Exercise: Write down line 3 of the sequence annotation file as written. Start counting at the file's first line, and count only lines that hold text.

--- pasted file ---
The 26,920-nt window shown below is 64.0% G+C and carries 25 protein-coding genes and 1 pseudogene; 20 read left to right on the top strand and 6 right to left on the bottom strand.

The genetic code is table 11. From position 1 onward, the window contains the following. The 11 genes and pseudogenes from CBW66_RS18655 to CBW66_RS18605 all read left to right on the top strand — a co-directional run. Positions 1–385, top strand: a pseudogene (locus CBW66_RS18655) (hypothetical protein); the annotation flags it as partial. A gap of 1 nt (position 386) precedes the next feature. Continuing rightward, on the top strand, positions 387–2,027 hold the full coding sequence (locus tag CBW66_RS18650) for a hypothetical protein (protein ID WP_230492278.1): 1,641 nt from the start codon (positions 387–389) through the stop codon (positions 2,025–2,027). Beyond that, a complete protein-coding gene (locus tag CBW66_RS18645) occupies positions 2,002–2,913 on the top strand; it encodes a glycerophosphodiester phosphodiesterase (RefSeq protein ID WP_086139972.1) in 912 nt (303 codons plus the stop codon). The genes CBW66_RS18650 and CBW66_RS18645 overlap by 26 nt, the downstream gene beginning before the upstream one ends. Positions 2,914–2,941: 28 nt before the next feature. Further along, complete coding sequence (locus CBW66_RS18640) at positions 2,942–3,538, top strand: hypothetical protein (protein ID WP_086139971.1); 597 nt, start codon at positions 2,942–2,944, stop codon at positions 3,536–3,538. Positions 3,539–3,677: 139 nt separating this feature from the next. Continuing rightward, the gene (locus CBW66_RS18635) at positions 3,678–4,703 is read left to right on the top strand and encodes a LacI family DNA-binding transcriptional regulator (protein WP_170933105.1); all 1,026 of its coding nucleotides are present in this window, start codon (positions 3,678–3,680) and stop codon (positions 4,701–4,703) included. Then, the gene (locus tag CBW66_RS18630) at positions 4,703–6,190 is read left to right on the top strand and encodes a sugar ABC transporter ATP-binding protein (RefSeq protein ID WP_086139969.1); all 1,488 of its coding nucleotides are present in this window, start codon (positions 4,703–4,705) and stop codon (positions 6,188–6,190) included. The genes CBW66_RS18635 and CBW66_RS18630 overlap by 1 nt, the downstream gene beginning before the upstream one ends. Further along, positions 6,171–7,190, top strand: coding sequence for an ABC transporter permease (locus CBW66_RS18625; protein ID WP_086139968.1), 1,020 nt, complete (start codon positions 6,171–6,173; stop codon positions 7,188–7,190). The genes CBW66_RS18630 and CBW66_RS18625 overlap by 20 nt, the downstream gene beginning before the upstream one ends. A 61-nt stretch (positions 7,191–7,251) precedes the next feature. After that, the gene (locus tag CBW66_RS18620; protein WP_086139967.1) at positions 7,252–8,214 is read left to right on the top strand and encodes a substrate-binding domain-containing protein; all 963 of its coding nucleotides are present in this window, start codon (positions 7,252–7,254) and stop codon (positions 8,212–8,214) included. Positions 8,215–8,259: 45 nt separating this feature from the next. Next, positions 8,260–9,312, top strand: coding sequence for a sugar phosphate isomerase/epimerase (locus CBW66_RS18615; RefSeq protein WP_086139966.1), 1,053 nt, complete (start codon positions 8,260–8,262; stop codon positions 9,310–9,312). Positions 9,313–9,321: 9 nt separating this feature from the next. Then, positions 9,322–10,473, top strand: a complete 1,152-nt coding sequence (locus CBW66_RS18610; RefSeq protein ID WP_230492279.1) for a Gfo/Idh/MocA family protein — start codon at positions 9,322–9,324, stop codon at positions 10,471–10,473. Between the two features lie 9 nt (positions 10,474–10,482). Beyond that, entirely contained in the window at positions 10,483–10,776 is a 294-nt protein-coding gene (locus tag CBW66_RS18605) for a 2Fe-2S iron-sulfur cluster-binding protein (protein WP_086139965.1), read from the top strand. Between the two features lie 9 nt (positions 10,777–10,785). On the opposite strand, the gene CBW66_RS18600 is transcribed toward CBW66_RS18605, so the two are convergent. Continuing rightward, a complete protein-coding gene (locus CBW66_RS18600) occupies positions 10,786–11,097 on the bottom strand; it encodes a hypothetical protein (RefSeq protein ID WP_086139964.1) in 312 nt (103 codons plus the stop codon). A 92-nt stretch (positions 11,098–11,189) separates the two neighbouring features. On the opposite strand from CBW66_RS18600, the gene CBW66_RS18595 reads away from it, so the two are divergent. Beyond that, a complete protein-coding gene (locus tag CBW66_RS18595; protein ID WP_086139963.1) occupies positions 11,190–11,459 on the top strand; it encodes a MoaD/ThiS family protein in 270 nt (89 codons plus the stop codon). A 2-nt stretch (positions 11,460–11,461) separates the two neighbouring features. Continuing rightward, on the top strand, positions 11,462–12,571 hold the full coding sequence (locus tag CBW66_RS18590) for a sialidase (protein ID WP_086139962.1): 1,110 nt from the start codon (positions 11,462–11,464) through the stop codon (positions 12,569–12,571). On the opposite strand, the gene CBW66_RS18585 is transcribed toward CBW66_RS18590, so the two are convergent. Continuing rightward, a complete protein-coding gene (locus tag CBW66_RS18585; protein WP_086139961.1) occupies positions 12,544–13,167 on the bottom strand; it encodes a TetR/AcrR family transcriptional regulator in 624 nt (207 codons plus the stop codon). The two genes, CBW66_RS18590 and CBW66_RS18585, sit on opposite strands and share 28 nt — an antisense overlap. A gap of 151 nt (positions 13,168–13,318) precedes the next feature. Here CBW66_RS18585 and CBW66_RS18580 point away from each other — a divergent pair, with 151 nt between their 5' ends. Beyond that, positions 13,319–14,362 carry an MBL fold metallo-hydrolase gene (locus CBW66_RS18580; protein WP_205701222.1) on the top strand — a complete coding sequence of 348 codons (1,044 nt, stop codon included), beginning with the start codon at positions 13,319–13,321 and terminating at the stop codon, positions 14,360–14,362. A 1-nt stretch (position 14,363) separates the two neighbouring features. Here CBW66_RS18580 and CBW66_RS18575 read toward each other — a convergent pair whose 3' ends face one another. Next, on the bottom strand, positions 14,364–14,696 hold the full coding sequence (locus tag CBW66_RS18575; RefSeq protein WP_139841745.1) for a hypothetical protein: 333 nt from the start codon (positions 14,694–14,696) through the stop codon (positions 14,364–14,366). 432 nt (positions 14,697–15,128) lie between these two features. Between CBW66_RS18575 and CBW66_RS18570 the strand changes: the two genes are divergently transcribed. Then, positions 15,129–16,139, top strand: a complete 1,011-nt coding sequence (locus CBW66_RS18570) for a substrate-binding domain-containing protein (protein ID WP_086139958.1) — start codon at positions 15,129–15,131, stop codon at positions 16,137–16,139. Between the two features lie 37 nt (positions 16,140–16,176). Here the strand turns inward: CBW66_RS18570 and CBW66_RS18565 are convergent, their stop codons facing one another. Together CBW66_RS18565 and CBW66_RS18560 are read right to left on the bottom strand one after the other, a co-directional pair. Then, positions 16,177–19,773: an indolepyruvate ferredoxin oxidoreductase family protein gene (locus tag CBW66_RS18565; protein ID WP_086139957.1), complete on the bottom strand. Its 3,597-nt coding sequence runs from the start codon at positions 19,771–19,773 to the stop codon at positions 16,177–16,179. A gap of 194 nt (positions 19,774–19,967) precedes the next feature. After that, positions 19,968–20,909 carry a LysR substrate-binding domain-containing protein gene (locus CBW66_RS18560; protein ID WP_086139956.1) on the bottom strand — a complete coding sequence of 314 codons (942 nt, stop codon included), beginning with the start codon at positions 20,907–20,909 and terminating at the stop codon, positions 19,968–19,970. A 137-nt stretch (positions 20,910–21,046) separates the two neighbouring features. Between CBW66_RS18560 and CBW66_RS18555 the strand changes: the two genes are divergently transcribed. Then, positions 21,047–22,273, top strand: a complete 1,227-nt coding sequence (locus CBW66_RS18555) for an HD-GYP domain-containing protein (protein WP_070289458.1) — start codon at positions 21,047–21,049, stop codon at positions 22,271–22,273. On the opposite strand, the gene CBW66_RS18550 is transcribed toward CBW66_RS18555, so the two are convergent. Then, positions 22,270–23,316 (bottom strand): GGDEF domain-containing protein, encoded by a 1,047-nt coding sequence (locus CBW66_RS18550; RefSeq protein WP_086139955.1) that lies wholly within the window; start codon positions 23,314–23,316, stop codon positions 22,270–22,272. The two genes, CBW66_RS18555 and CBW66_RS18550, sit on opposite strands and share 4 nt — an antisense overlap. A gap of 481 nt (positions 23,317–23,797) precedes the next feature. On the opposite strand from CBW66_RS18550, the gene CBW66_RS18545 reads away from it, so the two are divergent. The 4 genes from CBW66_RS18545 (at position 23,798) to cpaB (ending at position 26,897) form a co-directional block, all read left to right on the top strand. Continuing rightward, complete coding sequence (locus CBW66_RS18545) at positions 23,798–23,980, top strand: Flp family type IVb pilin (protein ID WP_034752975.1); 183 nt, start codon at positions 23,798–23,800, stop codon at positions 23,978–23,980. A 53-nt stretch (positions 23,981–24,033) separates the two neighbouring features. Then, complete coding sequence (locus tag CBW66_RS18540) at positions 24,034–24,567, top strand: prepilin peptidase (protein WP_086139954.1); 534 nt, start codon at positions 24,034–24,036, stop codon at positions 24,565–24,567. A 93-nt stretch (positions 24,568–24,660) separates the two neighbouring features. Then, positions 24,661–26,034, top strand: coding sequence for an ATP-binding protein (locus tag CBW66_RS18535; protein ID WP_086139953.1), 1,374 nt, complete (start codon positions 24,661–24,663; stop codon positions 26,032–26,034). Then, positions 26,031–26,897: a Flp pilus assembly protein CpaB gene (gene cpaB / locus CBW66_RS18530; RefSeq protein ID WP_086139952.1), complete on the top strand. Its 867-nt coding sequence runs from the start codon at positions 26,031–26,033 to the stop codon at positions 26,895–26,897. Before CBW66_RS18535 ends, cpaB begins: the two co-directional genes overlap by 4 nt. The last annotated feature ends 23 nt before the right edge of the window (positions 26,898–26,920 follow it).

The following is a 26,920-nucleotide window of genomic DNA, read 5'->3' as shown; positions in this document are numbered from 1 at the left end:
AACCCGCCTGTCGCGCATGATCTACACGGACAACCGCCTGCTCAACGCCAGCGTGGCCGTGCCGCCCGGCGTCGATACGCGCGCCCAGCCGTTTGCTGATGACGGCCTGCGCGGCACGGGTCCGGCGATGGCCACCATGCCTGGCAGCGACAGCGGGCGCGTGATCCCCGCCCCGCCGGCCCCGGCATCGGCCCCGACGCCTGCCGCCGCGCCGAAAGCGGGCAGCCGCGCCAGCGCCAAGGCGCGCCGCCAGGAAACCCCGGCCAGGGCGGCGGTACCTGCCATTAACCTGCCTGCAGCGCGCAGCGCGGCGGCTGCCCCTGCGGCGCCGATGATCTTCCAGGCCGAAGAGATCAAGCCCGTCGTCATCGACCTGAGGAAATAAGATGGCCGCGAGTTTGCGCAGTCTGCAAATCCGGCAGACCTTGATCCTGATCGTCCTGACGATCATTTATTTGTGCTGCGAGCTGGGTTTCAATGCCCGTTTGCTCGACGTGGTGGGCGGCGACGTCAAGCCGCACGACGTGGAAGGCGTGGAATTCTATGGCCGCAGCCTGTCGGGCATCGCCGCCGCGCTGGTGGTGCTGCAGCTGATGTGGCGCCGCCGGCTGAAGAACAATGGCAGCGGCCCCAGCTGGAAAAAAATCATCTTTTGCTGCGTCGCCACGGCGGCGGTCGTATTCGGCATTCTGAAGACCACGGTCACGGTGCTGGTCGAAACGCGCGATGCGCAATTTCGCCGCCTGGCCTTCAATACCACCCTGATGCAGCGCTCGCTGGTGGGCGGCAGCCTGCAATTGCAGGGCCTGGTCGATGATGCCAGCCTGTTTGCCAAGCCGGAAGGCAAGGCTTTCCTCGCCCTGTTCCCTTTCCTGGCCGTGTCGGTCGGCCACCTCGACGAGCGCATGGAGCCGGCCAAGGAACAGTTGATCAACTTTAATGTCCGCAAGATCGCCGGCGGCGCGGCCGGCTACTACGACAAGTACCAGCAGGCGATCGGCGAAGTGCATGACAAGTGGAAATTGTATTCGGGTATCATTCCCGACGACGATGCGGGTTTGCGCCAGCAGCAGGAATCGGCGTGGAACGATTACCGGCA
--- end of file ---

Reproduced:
The following is a 26,920-nucleotide window of genomic DNA, read 5'->3' as shown; positions in this document are numbered from 1 at the left end: